Tuesday, November 25, 2008


It hasn't been a very good day. I've been having what-if thoughts, the kind of what-if thoughts that you struggle to keep down, meaningless indulgences in a wish for a different outcome that they are, when something dreadful, sudden and permanent happens to someone especially close. I've never consciously felt particularly close to Richard Hickox, but I've had these thoughts. Thoughts about the fatherless children, that anyone should die alone in a hotel room, and wonder even if that is true, hoping it's not. What-if, if the presumptive diagnosis is correct, if he had still been here in Sydney, and fate may have given him access to some cardiac prophylaxis, a coronary stent, an urgent by-pass, another chance. What-if the sustained public criticism of him, right or wrong, had taken it's toll.

This morning I went straight to the garden bordering the front of the house. It has been deliberately planted with Banksias and Grevilleas to bring the honeyeaters, and they did. For several weeks I've been watching two Little Wattlebirds nesting just next to the chimney. Their little nursery cupped two eggs, just a metre off the ground, too close for safety from predators, but bathed in the warm spring sun and surrounded by nectar. The eggs hatched a day apart, little bare pink chicks about the size of half my thumb. What-if the goanna came back. Today the need for reassurance was pressing. And it was there. I hadn't checked for a while, and these little new lives had feathered, their distinctive white streaks already apparent, and their dark brown eyes looked me straight in the eye.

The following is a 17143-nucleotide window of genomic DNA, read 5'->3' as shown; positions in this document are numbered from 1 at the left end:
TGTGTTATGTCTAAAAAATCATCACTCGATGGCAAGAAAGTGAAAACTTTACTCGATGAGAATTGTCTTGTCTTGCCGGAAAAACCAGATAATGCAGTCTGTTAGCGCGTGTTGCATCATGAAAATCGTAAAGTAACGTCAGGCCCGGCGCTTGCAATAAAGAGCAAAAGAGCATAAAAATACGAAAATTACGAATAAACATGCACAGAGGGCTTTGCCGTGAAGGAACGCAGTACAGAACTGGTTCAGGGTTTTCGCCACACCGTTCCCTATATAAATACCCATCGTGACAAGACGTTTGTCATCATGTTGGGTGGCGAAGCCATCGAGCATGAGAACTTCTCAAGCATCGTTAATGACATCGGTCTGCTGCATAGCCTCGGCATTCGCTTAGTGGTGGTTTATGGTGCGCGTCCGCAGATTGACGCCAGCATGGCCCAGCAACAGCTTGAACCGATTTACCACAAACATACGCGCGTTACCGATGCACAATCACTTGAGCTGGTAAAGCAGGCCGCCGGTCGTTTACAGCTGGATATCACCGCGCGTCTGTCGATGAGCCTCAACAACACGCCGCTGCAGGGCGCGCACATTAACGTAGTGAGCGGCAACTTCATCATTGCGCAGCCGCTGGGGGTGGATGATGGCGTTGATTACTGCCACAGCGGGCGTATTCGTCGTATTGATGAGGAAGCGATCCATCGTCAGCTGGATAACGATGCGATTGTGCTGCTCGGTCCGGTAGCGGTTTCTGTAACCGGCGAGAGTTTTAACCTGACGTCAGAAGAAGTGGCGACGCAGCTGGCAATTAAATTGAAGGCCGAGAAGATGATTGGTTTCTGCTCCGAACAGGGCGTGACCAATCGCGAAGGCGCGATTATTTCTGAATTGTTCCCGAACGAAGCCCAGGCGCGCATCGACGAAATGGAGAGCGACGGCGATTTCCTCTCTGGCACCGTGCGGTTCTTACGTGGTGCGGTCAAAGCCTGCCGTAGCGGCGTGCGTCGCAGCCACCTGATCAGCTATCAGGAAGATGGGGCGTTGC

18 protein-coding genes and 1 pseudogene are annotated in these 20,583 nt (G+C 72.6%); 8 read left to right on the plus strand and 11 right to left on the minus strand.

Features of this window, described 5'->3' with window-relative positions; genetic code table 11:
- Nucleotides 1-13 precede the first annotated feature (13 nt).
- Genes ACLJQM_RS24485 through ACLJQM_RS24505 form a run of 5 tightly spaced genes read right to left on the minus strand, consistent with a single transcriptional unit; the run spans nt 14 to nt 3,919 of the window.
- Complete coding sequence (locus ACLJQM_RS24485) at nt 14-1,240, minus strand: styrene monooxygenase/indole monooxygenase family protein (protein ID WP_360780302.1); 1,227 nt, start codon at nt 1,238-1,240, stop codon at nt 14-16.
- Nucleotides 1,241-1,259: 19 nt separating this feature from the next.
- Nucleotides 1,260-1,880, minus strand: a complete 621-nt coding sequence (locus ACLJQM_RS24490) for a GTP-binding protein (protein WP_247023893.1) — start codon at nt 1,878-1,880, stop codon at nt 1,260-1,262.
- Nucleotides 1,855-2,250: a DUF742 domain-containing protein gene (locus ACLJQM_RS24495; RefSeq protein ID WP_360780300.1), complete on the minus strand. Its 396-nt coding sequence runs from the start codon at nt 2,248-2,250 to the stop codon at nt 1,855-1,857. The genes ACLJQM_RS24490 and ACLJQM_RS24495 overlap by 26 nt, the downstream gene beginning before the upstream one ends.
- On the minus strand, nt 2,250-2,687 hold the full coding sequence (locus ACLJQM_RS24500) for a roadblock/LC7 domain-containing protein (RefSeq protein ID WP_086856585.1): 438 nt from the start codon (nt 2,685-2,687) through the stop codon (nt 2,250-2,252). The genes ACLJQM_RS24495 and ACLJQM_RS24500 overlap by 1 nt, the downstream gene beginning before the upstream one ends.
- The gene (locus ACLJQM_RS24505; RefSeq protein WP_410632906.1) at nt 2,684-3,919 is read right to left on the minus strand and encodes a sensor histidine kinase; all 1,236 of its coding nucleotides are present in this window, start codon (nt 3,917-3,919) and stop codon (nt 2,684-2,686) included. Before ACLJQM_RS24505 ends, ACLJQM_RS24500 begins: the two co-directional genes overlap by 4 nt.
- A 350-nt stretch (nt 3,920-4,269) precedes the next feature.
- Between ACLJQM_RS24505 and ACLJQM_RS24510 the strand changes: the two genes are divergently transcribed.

I find it disconcerting when you go eye to eye with an animal. It doesn't happen often in the wild. Late one afternoon, during that hot spell a few weeks ago, the young dog, now nearly 2 (and a joy I don't know how to express) sat staring into the low bushes and mulch just off a path. I followed her gaze. She was face to face, eye to eye, with a red-belly black snake. I dread this encounter, every summers day. She sat still. She didn't stand, didn't bristle and didn't bark. She just looked at the snake. The snake looked back. It was up, head thrust forward, tongue darting, sensing the air. They looked at each other with, and this is something you feel but don't believe, a measure of understanding. It was like they met there everyday. Despite the fear that breaking the dog risks a loss of attention, and a quick fatal dart, I walked slowly away, told the dog that snakes were to be left alone, then after a quick call to follow as the snake watched, we were gone. I gave thanks.

And I give thanks for baby Wattlebirds. Today I broke my promise to keep the camera out of other peoples bedrooms. I needed a record of replacement and regeneration.

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